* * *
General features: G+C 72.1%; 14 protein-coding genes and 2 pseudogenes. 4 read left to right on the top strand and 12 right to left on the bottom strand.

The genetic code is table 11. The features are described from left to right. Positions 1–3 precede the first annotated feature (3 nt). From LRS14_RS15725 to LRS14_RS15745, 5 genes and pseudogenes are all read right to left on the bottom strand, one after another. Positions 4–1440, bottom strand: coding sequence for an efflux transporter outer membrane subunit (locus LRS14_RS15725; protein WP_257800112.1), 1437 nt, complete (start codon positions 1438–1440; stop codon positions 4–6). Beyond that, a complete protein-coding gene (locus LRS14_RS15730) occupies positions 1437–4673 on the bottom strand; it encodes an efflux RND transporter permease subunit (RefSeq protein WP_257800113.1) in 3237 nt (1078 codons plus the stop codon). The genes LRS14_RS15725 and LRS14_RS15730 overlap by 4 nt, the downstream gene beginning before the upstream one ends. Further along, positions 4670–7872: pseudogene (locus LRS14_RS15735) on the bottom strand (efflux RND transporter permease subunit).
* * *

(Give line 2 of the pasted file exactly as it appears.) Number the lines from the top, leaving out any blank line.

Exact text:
The genetic code is table 11. The features are described from left to right. Positions 1–3 precede the first annotated feature (3 nt). From LRS14_RS15725 to LRS14_RS15745, 5 genes and pseudogenes are all read right to left on the bottom strand, one after another. Positions 4–1440, bottom strand: coding sequence for an efflux transporter outer membrane subunit (locus LRS14_RS15725; protein WP_257800112.1), 1437 nt, complete (start codon positions 1438–1440; stop codon positions 4–6). Beyond that, a complete protein-coding gene (locus LRS14_RS15730) occupies positions 1437–4673 on the bottom strand; it encodes an efflux RND transporter permease subunit (RefSeq protein WP_257800113.1) in 3237 nt (1078 codons plus the stop codon). The genes LRS14_RS15725 and LRS14_RS15730 overlap by 4 nt, the downstream gene beginning before the upstream one ends. Further along, positions 4670–7872: pseudogene (locus LRS14_RS15735) on the bottom strand (efflux RND transporter permease subunit).